The Indonesian government's new law requires benchmarking of coal sales to an index-based price linked to global rates. This move has pushed prices of the dry fuel very high.
"Ninety paise of fixed cost for Mundra is the lowest for any project like this. In this amalgamated cost of Mundra, if the (offtakers) agree to differential price, the total difference in tariff is just 2 per cent. After revision, the power cost will be Rs 3.05 or Rs 3.10 (per unit)," Sardana pointed out.
National Green Tribunal directs that no construction till all approvals are obtained by OPG
Machhimar Adhikar Sangarsh Sangathan (MASS) statement
15 February 2012
The National Green Tribunal on 08-2-2012 in a Judgment Order [made available on 14-2-2012 at www.greentribunal.in] directed that no construction activity should take place with respect to the 300 MW (2x150 MW) Thermal Power Plant at Village Bhadreshwar, Taluka Mundra by OPG Power Gujarat till all approvals are obtained by the Project Proponent.
Construction had commenced at the site without all the required approvals including the Forest (Conservation) Act, 1980 and CRZ clearance. The ongoing constructions were challenged before the National Green Tribunal by Fisherfolks, Saltpan Worker and local villagers. The work on the project continues despite the fact all required approvals were not in place.
The NGT in its judgement cited the environmental clearance letter which clearly stipulates that the project proponent shall not start any construction/project enabling activities unless and until environmental clearance as well as all requisite prior permission/ clearances are obtained. [Para 13 of the Judgment].
The NGT held ‘that a cumulative reading of all the specific and general conditions...leads to the conclusion that the project cannot commence its activities until prior permission/ clearances are obtained from various authorities under different Acts/ law'.
The NGT further held that ‘it is well settled that in the absence of permission under the Forest (Conservation) Act and CRZ clearance , the EC granted in favour of Respondent No 3 becomes redundant in as much as the said EC is subject to permission and clearance granted under the Forest (Conservation) Act, 1980 and the CRZ clearance"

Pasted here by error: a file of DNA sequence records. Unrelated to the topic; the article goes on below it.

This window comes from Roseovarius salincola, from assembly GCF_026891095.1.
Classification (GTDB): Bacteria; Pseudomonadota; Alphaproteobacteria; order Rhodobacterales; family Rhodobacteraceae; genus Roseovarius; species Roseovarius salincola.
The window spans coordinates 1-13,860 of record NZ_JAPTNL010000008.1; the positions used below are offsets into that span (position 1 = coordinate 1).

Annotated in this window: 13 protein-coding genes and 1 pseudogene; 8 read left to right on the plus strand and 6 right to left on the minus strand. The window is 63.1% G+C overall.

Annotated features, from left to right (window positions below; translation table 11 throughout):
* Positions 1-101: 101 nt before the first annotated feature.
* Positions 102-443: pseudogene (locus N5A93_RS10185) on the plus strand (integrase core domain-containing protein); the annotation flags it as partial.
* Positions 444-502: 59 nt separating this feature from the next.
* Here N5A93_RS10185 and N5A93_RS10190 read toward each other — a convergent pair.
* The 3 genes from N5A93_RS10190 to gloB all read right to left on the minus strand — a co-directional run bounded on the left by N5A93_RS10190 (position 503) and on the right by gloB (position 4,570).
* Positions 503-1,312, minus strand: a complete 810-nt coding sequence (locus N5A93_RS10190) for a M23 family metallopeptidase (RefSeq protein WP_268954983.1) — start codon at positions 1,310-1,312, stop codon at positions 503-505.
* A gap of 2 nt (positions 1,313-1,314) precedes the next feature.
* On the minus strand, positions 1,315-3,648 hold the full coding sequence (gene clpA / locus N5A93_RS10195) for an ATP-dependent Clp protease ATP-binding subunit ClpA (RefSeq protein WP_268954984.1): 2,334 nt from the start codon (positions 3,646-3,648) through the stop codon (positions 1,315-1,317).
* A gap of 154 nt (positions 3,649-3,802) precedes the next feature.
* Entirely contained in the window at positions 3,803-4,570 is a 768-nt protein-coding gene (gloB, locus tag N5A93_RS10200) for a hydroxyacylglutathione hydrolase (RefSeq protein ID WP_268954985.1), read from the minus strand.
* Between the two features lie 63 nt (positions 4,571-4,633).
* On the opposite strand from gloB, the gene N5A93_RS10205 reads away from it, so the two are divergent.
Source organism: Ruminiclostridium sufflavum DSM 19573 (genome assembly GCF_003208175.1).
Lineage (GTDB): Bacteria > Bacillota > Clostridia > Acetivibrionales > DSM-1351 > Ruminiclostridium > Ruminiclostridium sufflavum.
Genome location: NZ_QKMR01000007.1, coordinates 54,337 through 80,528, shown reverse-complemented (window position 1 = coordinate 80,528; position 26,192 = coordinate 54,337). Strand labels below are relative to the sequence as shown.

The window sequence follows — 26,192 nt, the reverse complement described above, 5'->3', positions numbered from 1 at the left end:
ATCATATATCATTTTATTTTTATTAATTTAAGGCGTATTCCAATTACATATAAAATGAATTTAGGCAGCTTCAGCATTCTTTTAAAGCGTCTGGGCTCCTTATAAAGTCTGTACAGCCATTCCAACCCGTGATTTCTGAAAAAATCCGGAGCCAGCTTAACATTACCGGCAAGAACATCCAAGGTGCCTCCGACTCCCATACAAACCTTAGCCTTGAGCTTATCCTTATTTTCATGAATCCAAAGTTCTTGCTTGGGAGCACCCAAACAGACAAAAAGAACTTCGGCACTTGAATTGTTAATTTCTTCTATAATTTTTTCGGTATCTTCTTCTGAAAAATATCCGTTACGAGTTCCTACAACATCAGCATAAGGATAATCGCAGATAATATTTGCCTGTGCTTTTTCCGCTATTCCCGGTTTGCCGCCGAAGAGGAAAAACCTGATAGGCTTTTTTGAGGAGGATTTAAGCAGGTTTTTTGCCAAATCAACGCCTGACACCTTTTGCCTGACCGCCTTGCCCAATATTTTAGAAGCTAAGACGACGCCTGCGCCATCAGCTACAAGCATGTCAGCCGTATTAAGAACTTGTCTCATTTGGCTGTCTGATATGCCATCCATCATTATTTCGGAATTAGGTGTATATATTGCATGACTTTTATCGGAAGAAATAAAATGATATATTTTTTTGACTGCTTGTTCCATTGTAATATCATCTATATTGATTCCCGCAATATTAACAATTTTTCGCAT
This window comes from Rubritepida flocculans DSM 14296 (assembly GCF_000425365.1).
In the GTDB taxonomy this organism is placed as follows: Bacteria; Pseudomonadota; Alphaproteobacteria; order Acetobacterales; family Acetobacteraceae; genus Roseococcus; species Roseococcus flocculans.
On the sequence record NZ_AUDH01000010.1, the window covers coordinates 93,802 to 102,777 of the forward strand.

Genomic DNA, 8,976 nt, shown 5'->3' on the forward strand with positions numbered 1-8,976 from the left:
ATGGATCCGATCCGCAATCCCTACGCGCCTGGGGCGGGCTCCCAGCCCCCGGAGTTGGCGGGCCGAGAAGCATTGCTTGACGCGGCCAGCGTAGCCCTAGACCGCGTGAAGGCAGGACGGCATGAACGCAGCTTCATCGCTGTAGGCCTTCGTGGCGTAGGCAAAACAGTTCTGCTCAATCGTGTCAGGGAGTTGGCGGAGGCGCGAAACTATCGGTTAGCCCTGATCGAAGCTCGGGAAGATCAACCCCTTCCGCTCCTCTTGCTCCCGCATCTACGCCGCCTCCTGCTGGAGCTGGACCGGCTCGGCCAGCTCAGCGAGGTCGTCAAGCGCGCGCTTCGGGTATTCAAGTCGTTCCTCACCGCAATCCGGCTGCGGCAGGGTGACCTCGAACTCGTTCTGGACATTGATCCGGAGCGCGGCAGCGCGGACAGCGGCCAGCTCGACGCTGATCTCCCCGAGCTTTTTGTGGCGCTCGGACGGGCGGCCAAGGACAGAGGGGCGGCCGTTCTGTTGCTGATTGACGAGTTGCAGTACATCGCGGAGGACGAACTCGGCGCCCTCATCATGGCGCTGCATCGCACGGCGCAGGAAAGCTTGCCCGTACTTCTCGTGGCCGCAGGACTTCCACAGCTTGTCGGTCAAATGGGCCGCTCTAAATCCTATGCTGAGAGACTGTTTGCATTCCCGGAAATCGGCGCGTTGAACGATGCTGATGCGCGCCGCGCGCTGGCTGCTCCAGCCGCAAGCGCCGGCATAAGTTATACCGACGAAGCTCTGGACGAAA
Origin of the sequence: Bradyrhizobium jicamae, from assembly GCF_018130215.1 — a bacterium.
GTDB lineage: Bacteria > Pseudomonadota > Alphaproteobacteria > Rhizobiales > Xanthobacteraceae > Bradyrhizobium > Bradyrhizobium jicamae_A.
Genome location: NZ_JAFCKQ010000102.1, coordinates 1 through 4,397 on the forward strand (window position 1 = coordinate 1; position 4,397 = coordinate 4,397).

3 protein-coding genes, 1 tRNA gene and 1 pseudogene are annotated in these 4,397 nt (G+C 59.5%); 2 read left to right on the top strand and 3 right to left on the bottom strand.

It is pertinent to point out that the Forest Clearance application was rejected by the Government of Gujarat and the MOEF has on 6th February, 2012 issued a Show Cause to OPG Groups to show cause as to why the CRZ Clearance should not be kept in abeyance.
As a result of the Present Judgment of the NGT, OPG Power Gujarat cannot proceed with its project unless they secure all approvals and responds to the Show Cause issued by the MoEF with respect to the CRZ Clearance. In case OPG proposes any change, they have to apply to the concerned authorities for approval.
Bharat Patel- 09426469803
Machhimar Adhikar sangarsh sangathan
Ta. Mundra, Kutch -Gujarat
NTPC's proposed power project in Orissa awaits green clearance
Press Trust of India (PTI)
15 February 2012
Hyderabad - A thermal plant to be set up by NTPC, country's largest power producer, in Orissa has hit a roadblock following Environment and Forest Ministry's refusal to give green clearance, citing many "loose ends" in the project proposal.
The 2x800 MW Coal Based Super Thermal Power Plant proposed to be developed NTPC at village Gajmara, in Dhenkanal district of Orissa has been facing opposition from locals with regard to land acquisition also.
A Committee under MoEF, had noted that the project entails acquisition of forests and grazing land and observed that there are several forests in the study area. It therefore, decided that even though the terms of reference prescribed for the project had not specified the requirement for preparation and implementation of a wildlife conservation plan, NTPC shall duly formulate the same in consultation with the wildlife department officials at the earliest.
The Committee had, therefore, advised the PSU that not only an equivalent area of grazing land shall be acquired and developed but also grazing land in the study area shall also be upgraded. "The proposal was earlier taken up in the 36th meeting of the Committee held during November 14-15 last year, wherein it observed that the proposal in its present form had many loose ends.
In view of the observations as noted above, the Committee decided that the proposal is premature for consideration of grant of environmental clearance and accordingly deferred the proposal for reconsideration at a later stage," the Committee said in the MoEF website. When contacted a NTPC official said they informed the Ministry to withhold its application for environmental clearance as the coal allotted to the plant has been diverted to some other plant as the land acquisition itself is not completed.